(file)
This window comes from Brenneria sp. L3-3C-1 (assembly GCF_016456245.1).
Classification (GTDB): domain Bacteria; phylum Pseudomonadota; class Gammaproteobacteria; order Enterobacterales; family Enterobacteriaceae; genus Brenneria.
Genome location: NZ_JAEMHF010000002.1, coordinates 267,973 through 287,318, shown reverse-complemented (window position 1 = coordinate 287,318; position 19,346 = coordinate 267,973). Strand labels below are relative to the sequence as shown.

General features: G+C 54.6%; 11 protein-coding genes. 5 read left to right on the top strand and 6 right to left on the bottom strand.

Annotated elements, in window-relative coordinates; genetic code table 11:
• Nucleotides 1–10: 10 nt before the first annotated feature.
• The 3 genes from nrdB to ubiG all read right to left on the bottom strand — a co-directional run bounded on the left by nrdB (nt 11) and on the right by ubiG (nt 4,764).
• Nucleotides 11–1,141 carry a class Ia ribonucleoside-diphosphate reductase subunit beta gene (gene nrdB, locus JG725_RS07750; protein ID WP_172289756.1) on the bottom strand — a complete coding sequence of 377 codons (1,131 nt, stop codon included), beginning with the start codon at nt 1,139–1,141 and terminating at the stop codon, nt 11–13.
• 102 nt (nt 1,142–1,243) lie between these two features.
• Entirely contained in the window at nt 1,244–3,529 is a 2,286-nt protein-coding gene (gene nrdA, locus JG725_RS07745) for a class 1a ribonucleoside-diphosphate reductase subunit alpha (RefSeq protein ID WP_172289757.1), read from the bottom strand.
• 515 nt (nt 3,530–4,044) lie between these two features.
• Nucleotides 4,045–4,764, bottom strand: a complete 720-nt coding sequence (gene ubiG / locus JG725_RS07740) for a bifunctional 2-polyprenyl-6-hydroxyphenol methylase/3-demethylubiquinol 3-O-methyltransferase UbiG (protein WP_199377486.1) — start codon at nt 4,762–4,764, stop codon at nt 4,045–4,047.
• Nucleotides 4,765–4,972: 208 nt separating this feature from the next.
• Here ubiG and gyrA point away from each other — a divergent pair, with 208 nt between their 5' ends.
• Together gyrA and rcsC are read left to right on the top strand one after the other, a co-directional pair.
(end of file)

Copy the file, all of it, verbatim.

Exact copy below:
This window comes from Brenneria sp. L3-3C-1 (assembly GCF_016456245.1).
Classification (GTDB): domain Bacteria; phylum Pseudomonadota; class Gammaproteobacteria; order Enterobacterales; family Enterobacteriaceae; genus Brenneria.
Genome location: NZ_JAEMHF010000002.1, coordinates 267,973 through 287,318, shown reverse-complemented (window position 1 = coordinate 287,318; position 19,346 = coordinate 267,973). Strand labels below are relative to the sequence as shown.

General features: G+C 54.6%; 11 protein-coding genes. 5 read left to right on the top strand and 6 right to left on the bottom strand.

Annotated elements, in window-relative coordinates; genetic code table 11:
• Nucleotides 1–10: 10 nt before the first annotated feature.
• The 3 genes from nrdB to ubiG all read right to left on the bottom strand — a co-directional run bounded on the left by nrdB (nt 11) and on the right by ubiG (nt 4,764).
• Nucleotides 11–1,141 carry a class Ia ribonucleoside-diphosphate reductase subunit beta gene (gene nrdB, locus JG725_RS07750; protein ID WP_172289756.1) on the bottom strand — a complete coding sequence of 377 codons (1,131 nt, stop codon included), beginning with the start codon at nt 1,139–1,141 and terminating at the stop codon, nt 11–13.
• 102 nt (nt 1,142–1,243) lie between these two features.
• Entirely contained in the window at nt 1,244–3,529 is a 2,286-nt protein-coding gene (gene nrdA, locus JG725_RS07745) for a class 1a ribonucleoside-diphosphate reductase subunit alpha (RefSeq protein ID WP_172289757.1), read from the bottom strand.
• 515 nt (nt 3,530–4,044) lie between these two features.
• Nucleotides 4,045–4,764, bottom strand: a complete 720-nt coding sequence (gene ubiG / locus JG725_RS07740) for a bifunctional 2-polyprenyl-6-hydroxyphenol methylase/3-demethylubiquinol 3-O-methyltransferase UbiG (protein WP_199377486.1) — start codon at nt 4,762–4,764, stop codon at nt 4,045–4,047.
• Nucleotides 4,765–4,972: 208 nt separating this feature from the next.
• Here ubiG and gyrA point away from each other — a divergent pair, with 208 nt between their 5' ends.
• Together gyrA and rcsC are read left to right on the top strand one after the other, a co-directional pair.